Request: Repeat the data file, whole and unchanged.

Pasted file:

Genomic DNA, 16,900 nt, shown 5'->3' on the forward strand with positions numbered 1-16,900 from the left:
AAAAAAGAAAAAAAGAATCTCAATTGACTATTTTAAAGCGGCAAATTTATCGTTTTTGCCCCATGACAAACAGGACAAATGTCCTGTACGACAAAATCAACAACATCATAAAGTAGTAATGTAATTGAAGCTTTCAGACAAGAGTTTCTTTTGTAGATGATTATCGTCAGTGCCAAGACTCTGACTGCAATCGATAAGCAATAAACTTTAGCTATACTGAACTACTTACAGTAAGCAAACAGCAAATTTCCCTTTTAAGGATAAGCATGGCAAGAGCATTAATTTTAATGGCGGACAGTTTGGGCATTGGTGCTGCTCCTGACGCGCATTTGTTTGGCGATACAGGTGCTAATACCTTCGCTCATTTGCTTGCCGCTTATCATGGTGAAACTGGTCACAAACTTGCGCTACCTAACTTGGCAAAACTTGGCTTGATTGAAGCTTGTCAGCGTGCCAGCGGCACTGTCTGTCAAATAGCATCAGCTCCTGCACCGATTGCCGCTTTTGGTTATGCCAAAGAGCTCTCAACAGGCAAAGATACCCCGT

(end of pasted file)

Genomic DNA, 16,900 nt, shown 5'->3' on the forward strand with positions numbered 1-16,900 from the left:
AAAAAAGAAAAAAAGAATCTCAATTGACTATTTTAAAGCGGCAAATTTATCGTTTTTGCCCCATGACAAACAGGACAAATGTCCTGTACGACAAAATCAACAACATCATAAAGTAGTAATGTAATTGAAGCTTTCAGACAAGAGTTTCTTTTGTAGATGATTATCGTCAGTGCCAAGACTCTGACTGCAATCGATAAGCAATAAACTTTAGCTATACTGAACTACTTACAGTAAGCAAACAGCAAATTTCCCTTTTAAGGATAAGCATGGCAAGAGCATTAATTTTAATGGCGGACAGTTTGGGCATTGGTGCTGCTCCTGACGCGCATTTGTTTGGCGATACAGGTGCTAATACCTTCGCTCATTTGCTTGCCGCTTATCATGGTGAAACTGGTCACAAACTTGCGCTACCTAACTTGGCAAAACTTGGCTTGATTGAAGCTTGTCAGCGTGCCAGCGGCACTGTCTGTCAAATAGCATCAGCTCCTGCACCGATTGCCGCTTTTGGTTATGCCAAAGAGCTCTCAACAGGCAAAGATACCCCGT